Green’s Dictionary of Slang

bullock n.

(Aus.) a bullock-driver.

[Aus]Bulletin (Sydney) 3 Sept. 17/2: I saw one team of a dozen men or so ‘stuck up’ on a hill. [...] China is the only country where the bullock swears at himself when he gets bogged.

In phrases

talk bullock (v.) [the typical vocabulary of a bullock-driver]

(Aus./N.Z.) to use a good deal of bad language.

Nth Australian (Brisbane) 16 Jan. 2/4: [T]he host of [...] indigent swells, and men who could ‘talk nothing but bullock’ — to use their own slang .
[Otago Daily Times (NZ) 6 Feb. 5/1: A small irregular open place, which seemed to be used by the wild cattle that frequent the bush as a sort of meeting place where they might talk bullock about the state of the grass, etc].
Wellington Indep. (NZ) 8 Oct. 6/4: Well, we’ll talk bullock if you like.
Transactions N.Z. Institute XXI 450: We hear of men on up Country stations who can do nothing but ‘talk bullock’; and so all men did to a great extent in days when both word and idiom had origin in cattle-speech.
[UK]A.J. Vogan Black Police 116: He gave them a ‘touch’ of Australia. He could ‘talk bullock’ and ‘no flies’.
[Aus] (ref. to 1864) Baker N.Z. Sl. 47: As long ago as 1864 Charles R. Thatcher, the comic writer [...] used the expression to talk bullock. Thatcher also wrote: ‘If nice expressions you would learn, / Colonial and new, / Some bullock driver who is bogged / Is just the man for you.’.
[NZ]McGill Dict. of Kiwi Sl. 111/2: talk bullock bad language bullock drivers were noted for.
[NZ]McGill Reed Dict. of N.Z. Sl. [as cit. 1988].

SE in slang uses

In compounds

bullock-puncher (n.) [var. on cow-puncher n.]

(Aus.) a bullock-driver; thus bullock-punching n., working as a bullock-driver.

[Aus]Sth Aus. Advertiser 16 Oct. 3/4: To the Editor [...] I am, Sir, etc, Old Joe, The Bullock Puncher.
[Aus]Sth Aus. Register (Adelaide) 29 Oct. 6/1: Con By a Bullock-Puncher [...] Might the bullock drivers demonstration / Have been called an Ox Act agitation?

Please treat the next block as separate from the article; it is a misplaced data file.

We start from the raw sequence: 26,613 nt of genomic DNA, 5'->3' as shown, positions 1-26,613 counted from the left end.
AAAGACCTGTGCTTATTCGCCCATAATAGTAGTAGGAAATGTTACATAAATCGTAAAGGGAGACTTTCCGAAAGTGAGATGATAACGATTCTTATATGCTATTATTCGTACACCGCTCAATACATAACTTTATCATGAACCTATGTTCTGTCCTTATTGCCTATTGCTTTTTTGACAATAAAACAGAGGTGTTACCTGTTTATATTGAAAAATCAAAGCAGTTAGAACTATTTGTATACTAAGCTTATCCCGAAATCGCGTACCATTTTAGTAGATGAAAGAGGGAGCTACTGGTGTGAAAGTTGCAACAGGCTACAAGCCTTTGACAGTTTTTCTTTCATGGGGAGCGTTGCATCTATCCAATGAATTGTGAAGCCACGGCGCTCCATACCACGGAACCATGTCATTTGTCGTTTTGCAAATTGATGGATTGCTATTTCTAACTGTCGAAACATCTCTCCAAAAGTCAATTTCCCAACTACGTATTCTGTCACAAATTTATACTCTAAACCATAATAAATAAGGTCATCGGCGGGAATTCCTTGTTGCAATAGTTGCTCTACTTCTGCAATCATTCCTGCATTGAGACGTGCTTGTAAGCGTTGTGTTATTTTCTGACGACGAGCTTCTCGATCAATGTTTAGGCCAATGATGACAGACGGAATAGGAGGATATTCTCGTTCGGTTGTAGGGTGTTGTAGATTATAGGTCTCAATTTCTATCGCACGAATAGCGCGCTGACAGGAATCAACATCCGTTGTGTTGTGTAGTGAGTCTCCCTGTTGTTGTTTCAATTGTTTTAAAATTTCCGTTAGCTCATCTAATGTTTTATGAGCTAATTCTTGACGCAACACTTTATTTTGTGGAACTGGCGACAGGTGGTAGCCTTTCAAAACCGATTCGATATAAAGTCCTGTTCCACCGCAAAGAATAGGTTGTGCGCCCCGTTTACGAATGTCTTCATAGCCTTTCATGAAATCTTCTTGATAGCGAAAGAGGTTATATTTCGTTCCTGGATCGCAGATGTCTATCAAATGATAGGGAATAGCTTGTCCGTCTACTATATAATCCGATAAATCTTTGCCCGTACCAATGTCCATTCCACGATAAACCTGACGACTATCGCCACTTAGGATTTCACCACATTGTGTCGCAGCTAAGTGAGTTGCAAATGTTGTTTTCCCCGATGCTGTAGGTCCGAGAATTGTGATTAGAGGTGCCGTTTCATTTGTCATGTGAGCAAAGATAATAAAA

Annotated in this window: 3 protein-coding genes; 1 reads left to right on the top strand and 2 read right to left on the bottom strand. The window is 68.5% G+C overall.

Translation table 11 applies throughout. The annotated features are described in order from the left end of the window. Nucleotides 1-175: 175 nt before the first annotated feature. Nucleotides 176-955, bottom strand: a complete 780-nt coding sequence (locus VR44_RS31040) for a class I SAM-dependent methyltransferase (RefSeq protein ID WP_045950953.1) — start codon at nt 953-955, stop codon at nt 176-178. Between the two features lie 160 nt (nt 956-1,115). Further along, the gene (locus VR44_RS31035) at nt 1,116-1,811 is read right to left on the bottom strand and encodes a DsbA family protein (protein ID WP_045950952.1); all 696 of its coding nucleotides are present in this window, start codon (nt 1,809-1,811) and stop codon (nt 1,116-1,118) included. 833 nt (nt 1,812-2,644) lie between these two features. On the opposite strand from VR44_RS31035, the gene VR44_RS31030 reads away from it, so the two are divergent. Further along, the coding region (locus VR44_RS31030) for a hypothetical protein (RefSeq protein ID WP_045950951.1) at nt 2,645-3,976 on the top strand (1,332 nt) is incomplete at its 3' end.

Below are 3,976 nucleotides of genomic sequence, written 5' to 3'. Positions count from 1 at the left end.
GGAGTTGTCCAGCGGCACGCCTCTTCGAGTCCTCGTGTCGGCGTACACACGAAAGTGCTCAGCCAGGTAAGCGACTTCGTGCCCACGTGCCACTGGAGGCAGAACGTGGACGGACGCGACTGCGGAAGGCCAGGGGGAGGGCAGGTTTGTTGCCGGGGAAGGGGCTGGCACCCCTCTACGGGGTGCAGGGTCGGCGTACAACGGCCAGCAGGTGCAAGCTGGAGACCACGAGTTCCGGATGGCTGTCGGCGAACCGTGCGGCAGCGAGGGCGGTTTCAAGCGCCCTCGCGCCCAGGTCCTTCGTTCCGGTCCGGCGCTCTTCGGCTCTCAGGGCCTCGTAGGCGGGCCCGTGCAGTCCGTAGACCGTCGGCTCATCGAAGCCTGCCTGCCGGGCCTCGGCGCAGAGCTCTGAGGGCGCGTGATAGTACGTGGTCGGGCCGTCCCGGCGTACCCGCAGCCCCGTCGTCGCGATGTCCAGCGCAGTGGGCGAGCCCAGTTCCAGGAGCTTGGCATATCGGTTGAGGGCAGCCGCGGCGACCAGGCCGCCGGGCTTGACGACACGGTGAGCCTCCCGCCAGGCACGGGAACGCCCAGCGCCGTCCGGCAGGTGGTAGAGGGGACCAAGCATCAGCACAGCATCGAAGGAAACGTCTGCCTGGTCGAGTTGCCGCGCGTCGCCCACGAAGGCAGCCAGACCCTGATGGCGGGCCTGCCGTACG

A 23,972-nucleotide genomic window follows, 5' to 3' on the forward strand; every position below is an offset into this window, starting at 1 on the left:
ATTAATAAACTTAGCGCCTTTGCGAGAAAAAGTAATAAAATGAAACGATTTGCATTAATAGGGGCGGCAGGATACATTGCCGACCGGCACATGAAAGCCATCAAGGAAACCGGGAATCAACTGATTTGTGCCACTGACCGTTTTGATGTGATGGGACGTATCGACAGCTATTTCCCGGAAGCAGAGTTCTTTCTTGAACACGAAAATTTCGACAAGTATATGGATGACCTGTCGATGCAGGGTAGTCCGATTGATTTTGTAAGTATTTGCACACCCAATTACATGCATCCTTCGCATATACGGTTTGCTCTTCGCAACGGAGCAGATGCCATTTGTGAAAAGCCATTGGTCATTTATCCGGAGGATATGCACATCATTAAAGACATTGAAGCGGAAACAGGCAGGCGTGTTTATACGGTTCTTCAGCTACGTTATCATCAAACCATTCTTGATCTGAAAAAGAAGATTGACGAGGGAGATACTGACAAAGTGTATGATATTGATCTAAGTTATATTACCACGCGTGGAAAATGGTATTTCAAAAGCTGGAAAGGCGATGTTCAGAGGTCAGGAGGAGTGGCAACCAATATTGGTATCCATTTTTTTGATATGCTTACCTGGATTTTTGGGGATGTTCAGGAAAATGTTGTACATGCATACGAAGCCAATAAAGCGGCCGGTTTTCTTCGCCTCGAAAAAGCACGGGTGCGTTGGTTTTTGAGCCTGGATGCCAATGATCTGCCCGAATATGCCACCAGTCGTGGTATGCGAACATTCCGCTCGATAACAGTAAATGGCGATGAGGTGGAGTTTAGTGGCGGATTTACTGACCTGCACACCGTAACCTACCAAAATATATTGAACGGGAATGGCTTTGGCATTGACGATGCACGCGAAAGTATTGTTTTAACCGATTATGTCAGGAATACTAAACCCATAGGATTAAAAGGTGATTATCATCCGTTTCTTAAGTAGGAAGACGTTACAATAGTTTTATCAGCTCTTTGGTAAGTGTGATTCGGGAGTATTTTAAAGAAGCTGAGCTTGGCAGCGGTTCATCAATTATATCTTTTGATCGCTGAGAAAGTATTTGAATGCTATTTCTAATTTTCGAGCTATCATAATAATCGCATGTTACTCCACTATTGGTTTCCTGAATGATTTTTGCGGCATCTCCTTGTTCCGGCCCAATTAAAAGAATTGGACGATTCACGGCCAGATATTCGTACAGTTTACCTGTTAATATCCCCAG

[NZ]N.Z. Observer (Auckland) 27 May 169/4: The Makarau Christian has been promoted from off-side bullock-puncher to head pot-wholloper in C.Y.’s culinary establishment.
[NZ]Observer and Freelance (Wellington) 29 Aug. 9/4: Why does not the bullock-puncher go to the Kauri so often now?
[Aus]Bulletin (Sydney) 9 May 5/4: One of the bullock-punchers of the Far West had purchased a watch, and, like most of the watches out there, it stopped short, apparently never to go again.
[Aus]West Australian (Perth) 1 Feb. 2/3: When Mr Elliot has learned to read plain English [...] instead of the impertinces of a ‘bullock-puncher’.
[Aus]Stephens & O’Brien Materials for a Dict. of Aus. Sl. [unpub. ms.] 108: A bullock driver is known as a bullock-puncher, from the free use of the butt of the whip handle to punch the near-side bullocks.
[Aus]J. Gunn We of the Never-Never (1962) 53: He had decided to give bullock-punching a turn.
[Aus]Northern Star (Lismore, NSW) 21 Nov. 8/6: The most trusted bullock-puncher was commissioned to escort the lone bachelors’s lady love.
[Aus]C.J. Dennis ‘An Old Master’ in Backblock Ballads 20: William was, I pause to mention, livin’ on an old-age pension / Since he gave up bullock-punchin’ at the age of eighty three.
[Aus]Townsville Daily Bulletin 6 Nov. 11/2: Charlie had a run of heads that set the ‘tail’ backers blaspheming like old-time bullock-punchers.
[Aus]Sydney Morn. Herald 9 Dec. 7/1: The surveyors [...] will call all the information available from every boundary-rider, bullock puncher, bushwhacker, or school they meet.
[Aus]K. Tennant Battlers 142: Nothing doing. Got a yodeller. Tell him to get back to his bullock-punching.
[Aus]Argus (Melborune) 22 Mar. 4/5: The famous tale of Queensland bullock-puncher, Ted Hawkins.
[Aus]Aus. Women’s Wkly 29 Sept. 83/1: The bullock driver — usually known as ‘bullocky’ or ‘bullock puncher’.
bullock’s blood (n.)

a mixture of strong beer and rum.

[UK]M. Gilbert Doors Open in DSUE (1984).

In phrases

bullock’s fart in a thunderstorm (n.)

(Aus.) something insignificant.

[Aus]D. Maitland Breaking Out 278: ‘It took me years to get where I am, and now you’re saying it means snutthing,’ he slurred drunkenly. [...] ‘Not so much as a bullock’s fart in a thunderstorm,’ Chisholm assured him.
sold like a bullock in Smithfield (adj.)

see under sold adj.